The Master Gardener program started at Washington State University in 1973. The name came from the German word “Gartenmeister,” which roughly translated means “Master Gardener.” The originators of the program had worked in Germany and learned that Germans bestow titles for hard‐earned proficiency levels in various crafts.
The New Hampshire program started in 1993. Master Gardeners are trained volunteers, who share their enthusiasm for gardening with the general public.
By serving as volunteer educators in their community, Master Gardeners help UNH Cooperative Extension reach more people.
A Master Gardener is a:
volunteer who is willing to work on horticultural projects that extend the outreach capabilities of UNH Cooperative Extension
gardener with interest, experience and knowledge of any type of gardening
teacher who is eager to share gardening knowledge and experience with others
student curious to learn scientifically-based gardening information
This is a volunteer program and is not to be used for professional advancement or commercial advertising.
Some projects that Master Gardeners are involved with:
School/youth gardens - using school gardens to teach many topics
Community gardens - helping residents learn to grow their own food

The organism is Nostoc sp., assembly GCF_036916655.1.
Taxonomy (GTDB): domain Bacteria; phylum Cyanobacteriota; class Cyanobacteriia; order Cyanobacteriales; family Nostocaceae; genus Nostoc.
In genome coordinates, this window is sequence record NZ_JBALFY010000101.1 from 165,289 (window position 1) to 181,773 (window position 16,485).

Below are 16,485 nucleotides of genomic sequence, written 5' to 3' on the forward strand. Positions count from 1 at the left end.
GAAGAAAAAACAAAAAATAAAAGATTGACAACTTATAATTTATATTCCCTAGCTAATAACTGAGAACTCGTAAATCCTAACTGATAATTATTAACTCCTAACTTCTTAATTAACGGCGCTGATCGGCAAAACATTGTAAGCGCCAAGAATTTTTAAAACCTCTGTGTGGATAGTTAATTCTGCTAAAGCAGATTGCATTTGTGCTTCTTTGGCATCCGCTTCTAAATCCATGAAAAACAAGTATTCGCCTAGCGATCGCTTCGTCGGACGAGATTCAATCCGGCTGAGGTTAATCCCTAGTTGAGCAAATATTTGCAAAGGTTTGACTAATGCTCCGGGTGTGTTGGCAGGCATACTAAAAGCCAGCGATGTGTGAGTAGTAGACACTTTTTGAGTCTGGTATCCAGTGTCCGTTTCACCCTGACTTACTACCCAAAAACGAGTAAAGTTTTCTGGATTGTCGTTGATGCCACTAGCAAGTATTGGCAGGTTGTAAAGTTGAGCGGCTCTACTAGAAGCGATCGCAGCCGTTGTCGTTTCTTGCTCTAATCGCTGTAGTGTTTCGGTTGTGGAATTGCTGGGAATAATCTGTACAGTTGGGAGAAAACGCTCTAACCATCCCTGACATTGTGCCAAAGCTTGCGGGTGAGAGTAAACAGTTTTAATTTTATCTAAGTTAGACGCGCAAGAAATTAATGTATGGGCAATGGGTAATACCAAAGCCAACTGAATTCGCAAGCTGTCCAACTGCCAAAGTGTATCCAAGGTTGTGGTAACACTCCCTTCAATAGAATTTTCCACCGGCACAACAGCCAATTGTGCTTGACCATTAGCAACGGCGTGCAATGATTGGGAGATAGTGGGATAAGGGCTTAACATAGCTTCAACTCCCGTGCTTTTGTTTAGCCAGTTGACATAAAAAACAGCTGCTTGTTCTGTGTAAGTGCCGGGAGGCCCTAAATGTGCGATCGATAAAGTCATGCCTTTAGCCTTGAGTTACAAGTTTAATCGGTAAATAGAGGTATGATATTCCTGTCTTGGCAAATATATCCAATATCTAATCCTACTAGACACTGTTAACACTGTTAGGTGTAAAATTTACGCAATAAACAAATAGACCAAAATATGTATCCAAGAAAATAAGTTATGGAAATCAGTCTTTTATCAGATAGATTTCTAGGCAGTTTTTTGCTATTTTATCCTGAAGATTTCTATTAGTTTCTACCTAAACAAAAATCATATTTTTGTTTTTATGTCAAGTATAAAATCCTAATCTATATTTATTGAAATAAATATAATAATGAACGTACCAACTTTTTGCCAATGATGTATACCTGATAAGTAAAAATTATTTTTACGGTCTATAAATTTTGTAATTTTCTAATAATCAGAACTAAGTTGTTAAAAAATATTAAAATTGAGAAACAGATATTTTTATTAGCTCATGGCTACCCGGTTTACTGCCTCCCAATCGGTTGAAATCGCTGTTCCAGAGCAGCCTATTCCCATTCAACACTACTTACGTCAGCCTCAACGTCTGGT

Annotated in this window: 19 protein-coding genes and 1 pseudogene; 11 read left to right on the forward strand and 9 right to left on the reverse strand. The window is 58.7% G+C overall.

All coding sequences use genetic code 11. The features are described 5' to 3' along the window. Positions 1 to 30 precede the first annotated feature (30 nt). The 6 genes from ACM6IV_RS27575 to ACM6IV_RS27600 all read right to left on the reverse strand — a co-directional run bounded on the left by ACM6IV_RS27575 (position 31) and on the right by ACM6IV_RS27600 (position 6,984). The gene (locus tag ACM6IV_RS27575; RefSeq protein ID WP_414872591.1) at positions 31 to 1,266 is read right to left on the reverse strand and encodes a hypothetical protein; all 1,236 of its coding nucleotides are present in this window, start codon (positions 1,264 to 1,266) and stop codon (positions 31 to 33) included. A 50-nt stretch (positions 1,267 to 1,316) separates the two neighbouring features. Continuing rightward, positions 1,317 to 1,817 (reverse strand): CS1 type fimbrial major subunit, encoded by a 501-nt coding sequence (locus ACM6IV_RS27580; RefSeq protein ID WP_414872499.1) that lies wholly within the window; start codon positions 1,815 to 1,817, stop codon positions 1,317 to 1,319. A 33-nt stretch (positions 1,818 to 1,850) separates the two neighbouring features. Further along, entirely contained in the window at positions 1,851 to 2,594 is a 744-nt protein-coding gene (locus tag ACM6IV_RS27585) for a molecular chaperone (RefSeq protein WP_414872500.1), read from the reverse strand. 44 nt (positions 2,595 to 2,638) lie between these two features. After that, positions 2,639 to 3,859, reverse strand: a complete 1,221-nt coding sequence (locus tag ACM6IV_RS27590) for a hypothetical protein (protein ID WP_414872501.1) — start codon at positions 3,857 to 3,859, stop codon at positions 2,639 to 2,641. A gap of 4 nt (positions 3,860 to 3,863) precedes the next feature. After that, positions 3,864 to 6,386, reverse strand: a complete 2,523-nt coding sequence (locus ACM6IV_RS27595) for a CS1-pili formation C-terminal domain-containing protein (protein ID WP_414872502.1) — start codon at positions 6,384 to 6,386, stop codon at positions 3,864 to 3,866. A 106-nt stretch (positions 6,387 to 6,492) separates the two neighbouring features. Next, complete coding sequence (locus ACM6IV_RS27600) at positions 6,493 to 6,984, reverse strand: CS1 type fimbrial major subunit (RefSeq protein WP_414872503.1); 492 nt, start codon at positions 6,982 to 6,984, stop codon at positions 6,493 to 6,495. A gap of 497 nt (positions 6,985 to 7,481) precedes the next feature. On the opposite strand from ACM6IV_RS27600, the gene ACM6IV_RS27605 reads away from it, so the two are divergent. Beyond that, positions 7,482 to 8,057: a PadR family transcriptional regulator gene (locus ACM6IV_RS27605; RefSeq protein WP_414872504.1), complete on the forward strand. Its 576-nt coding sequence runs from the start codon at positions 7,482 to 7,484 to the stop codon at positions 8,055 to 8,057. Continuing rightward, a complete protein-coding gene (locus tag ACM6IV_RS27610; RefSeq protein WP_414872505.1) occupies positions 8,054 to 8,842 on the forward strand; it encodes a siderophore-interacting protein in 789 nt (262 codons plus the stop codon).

Historical museum and nature center garden interpretation - providing interpretation about past and current garden benefits
Speakers Bureau - presenting approved programs to garden clubs, library groups and other civic organizations
Writing articles for local publications - sharing knowledge via written media
Ask a Master Gardener Info Booth - providing knowledge at Farmers’ Markets, community fairs, public expos
The Next Class
The 12-week training is offered each spring and fall. The next class will be held on Thursdays from March 3 – May 19, 2022 at the Harris Center for Conservation Education in Hancock. Future classes will be in different parts of the state, based on demand and regional distribution.
The fee for the class is $300 plus $25 for a printed manual (electronic versions are available for free). Scholarship funds are available. Anyone interested in the training must complete an application and qualified applicants will be interviewed prior to acceptance to the class. Due to our emphasis on building regional cohorts, preference for this spring’s class will be given to candidates from Cheshire and western Hillsborough Counties along with other southwestern New Hampshire communities.